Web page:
Insurance companies may subtract the amount you receive, plus interest, from what your beneficiaries receive on your death. Most often a small premium or, in some cases, no premium, is charged for this rider. Insurers have different definitions of “terminal illness,” so check what the rider covers before purchasing it.
Child Term Rider:
A Children’s Term Insurance Rider pays a life insurance benefit if any of your children pass away. This includes your biological children, stepchildren and legally adopted children at the time of application. Most companies will have some sort of minimum age such as 15 days after birth. Children adopted or born after the policy is issued are also covered. Your children are covered until they reach the a certain age in young adulthood or if they are married, whichever comes first.
Long-Term Care Rider:
In the event the insured has to stay at a nursing home or receive home care, this rider offers monthly payments. Although long-term care insurance can be bought individually, insurance companies also offer riders that take care of your long-term care costs which is becoming a lot more common nowadays. (For related reading, see: Long-Term Care 101)
Return of Premium Rider:
With this rider, you pay additional premium so that at the end of the term, your premiums are returned to you in full. In the event of death, your beneficiaries will receive the paid premium amount. Insurers sell this rider with many variations so we make sure you understand the ins and outs before paying the additional premium, especially since this option isn’t for everyone.
Understanding the provisions of your insurance policy are your responsibility. It is our job to educate you on the details. Riders may provide much-needed options so we strongly advise to discuss your options with one of our licensed agents. For more information, please give our licensed agents a call at 425-242-5252 or send us an email to firstname.lastname@example.org.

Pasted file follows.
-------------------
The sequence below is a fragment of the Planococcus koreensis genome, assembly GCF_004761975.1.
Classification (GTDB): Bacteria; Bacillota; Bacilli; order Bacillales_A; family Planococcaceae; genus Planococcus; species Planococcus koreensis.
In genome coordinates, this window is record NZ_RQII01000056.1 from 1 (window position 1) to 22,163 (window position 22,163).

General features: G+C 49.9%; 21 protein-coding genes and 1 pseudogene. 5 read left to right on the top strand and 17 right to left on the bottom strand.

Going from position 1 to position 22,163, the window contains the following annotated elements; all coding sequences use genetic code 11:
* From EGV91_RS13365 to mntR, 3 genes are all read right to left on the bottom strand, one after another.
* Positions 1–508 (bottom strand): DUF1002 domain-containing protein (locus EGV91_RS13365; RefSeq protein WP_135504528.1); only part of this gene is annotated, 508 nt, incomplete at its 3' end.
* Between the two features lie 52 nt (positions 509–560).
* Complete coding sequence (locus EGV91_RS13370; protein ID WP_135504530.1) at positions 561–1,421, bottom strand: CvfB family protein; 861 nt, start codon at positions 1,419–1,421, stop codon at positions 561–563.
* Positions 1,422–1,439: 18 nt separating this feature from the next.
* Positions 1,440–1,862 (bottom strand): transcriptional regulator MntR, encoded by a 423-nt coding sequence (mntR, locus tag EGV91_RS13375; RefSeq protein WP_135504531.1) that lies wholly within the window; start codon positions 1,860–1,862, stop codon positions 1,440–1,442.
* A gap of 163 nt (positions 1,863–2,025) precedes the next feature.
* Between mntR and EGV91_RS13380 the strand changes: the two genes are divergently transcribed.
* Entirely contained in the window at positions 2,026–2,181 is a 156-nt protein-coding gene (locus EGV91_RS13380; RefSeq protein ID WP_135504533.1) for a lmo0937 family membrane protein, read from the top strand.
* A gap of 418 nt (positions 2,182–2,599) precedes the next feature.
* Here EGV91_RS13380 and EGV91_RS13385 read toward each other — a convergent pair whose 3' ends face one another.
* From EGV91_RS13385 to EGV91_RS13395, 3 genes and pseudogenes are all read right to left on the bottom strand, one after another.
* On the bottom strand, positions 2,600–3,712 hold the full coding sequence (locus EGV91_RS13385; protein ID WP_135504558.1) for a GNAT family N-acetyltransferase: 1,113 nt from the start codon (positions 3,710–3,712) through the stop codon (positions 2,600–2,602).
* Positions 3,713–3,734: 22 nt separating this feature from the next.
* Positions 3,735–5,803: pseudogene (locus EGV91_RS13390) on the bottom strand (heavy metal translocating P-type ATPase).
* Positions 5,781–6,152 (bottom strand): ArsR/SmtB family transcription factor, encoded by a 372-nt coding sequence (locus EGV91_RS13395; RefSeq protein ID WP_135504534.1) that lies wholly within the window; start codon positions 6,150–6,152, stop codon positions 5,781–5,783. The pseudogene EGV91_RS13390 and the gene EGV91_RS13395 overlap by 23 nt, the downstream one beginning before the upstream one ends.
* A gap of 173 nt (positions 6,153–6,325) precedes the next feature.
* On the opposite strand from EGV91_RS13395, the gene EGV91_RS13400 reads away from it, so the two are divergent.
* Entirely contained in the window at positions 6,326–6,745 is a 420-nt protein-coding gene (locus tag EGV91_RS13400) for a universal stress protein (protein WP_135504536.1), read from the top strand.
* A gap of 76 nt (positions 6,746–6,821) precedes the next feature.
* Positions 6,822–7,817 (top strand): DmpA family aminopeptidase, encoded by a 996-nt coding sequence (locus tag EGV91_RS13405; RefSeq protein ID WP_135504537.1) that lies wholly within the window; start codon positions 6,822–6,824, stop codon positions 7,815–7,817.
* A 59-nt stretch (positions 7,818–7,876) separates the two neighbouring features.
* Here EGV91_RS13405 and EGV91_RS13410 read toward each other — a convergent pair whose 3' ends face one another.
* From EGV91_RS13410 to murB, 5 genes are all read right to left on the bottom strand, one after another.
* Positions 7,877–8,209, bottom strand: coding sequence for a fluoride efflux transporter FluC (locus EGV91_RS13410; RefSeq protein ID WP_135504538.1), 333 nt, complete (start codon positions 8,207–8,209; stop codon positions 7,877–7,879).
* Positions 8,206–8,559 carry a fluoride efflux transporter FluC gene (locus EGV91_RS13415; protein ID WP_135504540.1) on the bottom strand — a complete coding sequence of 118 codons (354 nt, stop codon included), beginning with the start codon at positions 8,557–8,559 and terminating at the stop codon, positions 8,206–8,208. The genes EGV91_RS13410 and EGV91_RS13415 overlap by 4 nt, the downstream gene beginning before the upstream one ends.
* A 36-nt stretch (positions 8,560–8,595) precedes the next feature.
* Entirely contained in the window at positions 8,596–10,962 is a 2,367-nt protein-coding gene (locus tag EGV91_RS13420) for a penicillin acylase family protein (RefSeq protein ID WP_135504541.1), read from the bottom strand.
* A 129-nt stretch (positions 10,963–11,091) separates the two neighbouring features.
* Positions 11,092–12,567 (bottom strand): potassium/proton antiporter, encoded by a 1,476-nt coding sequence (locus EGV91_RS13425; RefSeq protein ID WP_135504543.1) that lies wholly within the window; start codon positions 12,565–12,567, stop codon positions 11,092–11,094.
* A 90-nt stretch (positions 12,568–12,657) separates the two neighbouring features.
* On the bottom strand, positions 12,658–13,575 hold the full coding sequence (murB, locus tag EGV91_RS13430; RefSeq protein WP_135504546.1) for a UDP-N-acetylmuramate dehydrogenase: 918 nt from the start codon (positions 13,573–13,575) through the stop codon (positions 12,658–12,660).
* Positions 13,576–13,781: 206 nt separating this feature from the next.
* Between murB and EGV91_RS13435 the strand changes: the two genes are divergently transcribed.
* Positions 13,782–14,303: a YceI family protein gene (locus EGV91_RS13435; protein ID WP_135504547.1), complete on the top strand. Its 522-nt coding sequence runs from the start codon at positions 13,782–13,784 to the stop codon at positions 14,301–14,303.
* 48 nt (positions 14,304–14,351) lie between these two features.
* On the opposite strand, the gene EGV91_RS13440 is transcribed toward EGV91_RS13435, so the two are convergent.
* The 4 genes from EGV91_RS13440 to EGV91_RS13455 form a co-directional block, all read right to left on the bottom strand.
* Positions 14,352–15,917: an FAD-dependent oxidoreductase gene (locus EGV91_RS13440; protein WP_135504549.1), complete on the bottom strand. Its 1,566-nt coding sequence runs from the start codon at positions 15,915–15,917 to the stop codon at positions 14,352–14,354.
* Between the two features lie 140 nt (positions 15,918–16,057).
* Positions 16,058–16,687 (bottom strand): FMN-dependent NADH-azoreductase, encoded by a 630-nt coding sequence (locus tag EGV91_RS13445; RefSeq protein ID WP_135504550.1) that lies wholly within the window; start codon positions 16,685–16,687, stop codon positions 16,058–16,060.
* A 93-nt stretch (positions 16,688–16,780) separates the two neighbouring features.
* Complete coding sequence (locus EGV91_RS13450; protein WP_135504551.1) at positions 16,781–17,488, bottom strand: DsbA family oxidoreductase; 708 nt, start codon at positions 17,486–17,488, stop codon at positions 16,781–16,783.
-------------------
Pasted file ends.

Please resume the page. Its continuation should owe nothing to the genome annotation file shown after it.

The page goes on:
Frequently Asked Questions
Does the financial strength of a life insurance company matter?It depends. In our opinion, a company’s track record (history) and financial strength matter when it comes to whole and universal life policies. Since a company’s ability and – quite frankly – willingness to provide a desirable growth on the cash value for the life of the policy, we want to take a close look at their portfolio. Term and Final Expense policies are very straight forward and leave essentially no risk to the consumer that, for example, the company cannot pay out the benefit or tries to avoid paying a claim. Life insurance is a very strictly regulated insurance product that protects the consumer very well.
Can a life insurance claim be denied?Yes, but under only a handful of circumstances. If a client passes away during the first two years of a life insurance policy, the insurance company has the right to review the claim. The company would want to make sure that the applicant didn’t lie, for example, about a cancer diagnosis right before applying for the policy. This two-year timeframe, which is also called period of contestability, ensures that applicants cannot simply apply for a life insurance policy right after they have been diagnosed with a (terminal) illness or are planning on committing suicide. However, once the contestability period expires, the life insurance company must pay out a death benefit, no matter the cause of death (including suicide) or if the client lied on the application.
What is the point of life insurance for babies and children?You have probably seen commercials from a well-known baby food producer about buying a life insurance policy for a baby. The main point is that the policy will accumulate cash and that cash value can be used for the child’s college, wedding, down-payment on a house or whatever else you desire. It is a very good idea to compare these types of policies to college savings plans since life insurance policies have no restrictions as to what the cash value can be used for. More importantly, the right policy may also provide a larger benefit than other saving plans.
Benefits Of Child Life Insurance
Locking In A Low Rate
Due to the child’s age, the rate charged for the policy is as low as they can get during their lifetime. Qualifying for life insurance isn’t a guarantee, especially to qualify with the best available rate.
With an in-force policy, as long as the premium payment is made, no health issue or other life event will negatively impact the policy. There are also options for a one-time single pay premium that allows for the fastest cash value growth without needing to make another payment during the life of the child.
As long as you continue to make the required premium payments, the cash value in your child’s policy has the potential to grow over time. You can also pay off a policy to take advantage of fast cash value growth without making premium payments in the future.